Wild dog alerts

Wild dog alerts

Caption: Computational  scientist  Greg  Falzon  and  mechtronics  expert  Jaimen  Williamson  field  testing  the  prototype  Wild  Dog  Alert  device.  PHOTO:  Heath  Milne

Caption: Computational scientist Greg Falzon and mechtronics expert Jaimen Williamson field testing the prototype Wild Dog Alert device. PHOTO: Heath Milne


“It’s the terrible feeling of being defenceless, the not knowing if wild dogs are around the property, the not knowing when they might attack the flock.”


“It’s the terrible feeling of being defenceless, the not knowing if wild dogs are around the property, the not knowing when they might attack the flock.”

This is a familiar comment from woolgrowers and other sheep producers in areas affected by wild dogs – and it is a demonstration of how wild dogs can affect the emotional well-being of farmers as well as their financial bottom line.

However, the development of a prototype new tool is well under way that aims to firmly place woolgrowers and other land managers on the front foot to manage wild dogs. The Wild Dog Alert Node is a ‘camera trap’ with advanced computer software, capable of satellite communication, that can visually identify wild dogs and then send a real-time alert to a landholder’s mobile phone or other device.

It will therefore enable landholders to receive immediate information about the location of individual wild dogs and allow the landholders (and cooperating landholders and wild dog controllers in the local area) to take instant action to disrupt and discourage wild dog attacks.

The system will also provide wild dog control groups with an unprecedented opportunity to monitor wild dog activity and efficiently guide the development and review of strategic regional wild dog management plans.

“Often, wild dog control has necessarily been reactive and expensive, with woolgrowers and contractors effectively forced to ‘chase’ dogs after sheep have been maimed and killed,” said AWI Program Manager Vertebrate Pests, Ian Evans.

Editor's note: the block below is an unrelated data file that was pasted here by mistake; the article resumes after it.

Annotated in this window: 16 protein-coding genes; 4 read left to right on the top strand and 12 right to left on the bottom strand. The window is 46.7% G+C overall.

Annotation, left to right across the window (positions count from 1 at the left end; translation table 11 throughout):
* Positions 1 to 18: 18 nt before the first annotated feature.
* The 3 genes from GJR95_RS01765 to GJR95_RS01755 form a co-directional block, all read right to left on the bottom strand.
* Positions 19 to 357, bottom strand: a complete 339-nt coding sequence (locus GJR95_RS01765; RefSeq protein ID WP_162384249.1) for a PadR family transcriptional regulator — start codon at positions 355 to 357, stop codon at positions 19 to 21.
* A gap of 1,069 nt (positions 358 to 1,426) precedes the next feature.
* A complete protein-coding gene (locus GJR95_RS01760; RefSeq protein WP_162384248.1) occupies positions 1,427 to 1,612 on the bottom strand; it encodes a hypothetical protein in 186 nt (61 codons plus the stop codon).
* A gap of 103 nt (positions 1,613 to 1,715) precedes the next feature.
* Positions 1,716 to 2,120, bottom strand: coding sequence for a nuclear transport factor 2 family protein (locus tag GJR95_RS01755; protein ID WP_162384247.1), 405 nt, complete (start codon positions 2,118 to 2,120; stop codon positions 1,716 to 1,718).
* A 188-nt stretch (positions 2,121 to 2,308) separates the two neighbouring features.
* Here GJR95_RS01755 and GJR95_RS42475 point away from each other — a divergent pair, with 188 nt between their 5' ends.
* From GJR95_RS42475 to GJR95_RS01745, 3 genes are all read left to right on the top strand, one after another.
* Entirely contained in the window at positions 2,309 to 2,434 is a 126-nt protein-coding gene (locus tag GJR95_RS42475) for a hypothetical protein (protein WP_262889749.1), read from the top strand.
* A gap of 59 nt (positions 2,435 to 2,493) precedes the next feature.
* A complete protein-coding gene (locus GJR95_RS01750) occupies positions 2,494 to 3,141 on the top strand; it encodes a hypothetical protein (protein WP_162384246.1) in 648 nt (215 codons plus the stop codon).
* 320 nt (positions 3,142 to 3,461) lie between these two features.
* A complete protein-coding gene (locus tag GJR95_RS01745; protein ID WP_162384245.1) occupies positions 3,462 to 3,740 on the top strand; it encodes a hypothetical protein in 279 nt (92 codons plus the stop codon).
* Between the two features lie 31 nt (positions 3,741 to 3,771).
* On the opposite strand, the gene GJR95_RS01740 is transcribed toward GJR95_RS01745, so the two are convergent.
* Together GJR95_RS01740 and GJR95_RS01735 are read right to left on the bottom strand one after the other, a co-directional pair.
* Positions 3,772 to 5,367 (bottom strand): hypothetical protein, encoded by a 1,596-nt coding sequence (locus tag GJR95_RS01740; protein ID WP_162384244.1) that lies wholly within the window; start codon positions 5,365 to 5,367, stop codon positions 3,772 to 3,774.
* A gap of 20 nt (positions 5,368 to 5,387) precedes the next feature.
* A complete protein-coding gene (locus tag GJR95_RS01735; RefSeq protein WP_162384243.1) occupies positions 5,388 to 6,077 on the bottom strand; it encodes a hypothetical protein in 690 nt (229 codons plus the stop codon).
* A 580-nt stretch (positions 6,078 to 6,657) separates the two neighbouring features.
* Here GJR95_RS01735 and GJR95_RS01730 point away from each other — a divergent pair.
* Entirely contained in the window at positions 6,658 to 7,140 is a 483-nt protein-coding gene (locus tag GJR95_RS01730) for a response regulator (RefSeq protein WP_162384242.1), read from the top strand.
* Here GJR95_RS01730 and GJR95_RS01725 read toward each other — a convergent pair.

“In chronic cases this can go on for weeks, months or even years, taking a heavy toll on enterprises, families and communities.

“But if sheep producers could reliably detect dogs before they attack, at any hour and at even the most distant locations of their property, then there could be an opportunity to thwart a dog attack.

“Early warning technology could therefore allow woolgrowers to take the initiative back from the dogs and allow growers to protect their stock.

“There are also more strategic benefits of using this new system, such as woolgrowers and other land managers following wild dog movements to help in the planning of more effective bait campaigns and measurement of their effectiveness.”


The development of the Wild Dog Alert system is being undertaken by researchers at the University of New England (UNE) and the NSW Department of Primary Industries (DPI) with support from AWI along with the Department of Agriculture & Water Resources and Meat & Livestock Australia, through the Centre for Invasive Species Solutions.

The aim is for the research project to build and deliver a prototype Wild Dog Alert Node by June next year, which if successful will then be followed by a commercialisation process.

Researcher Paul Meek of NSW DPI and UNE said Wild Dog Alert will bring together significant developments in automated recognition technology and remote satellite communication.

“Our initial field evaluations confirmed that using current off-the-shelf technology to detect, capture, identify and transmit image data as a foundation for the Wild Dog Alert was inadequate and did not meet the team’s technological expectations or requirements for a robust and reliable real-time alert system,” Paul said

“The off-the-shelf camera traps are unreliable; they miss detections depending on the time of day, the placement of the camera and the direction the animal walks in proximity to the camera trap. As a result, the research team took the decision to build another device from the ground up, using the latest cutting-edge technology.

“What we are designing and testing now is a unique prototype with more capacity and capability than any known technology of its kind in the world.”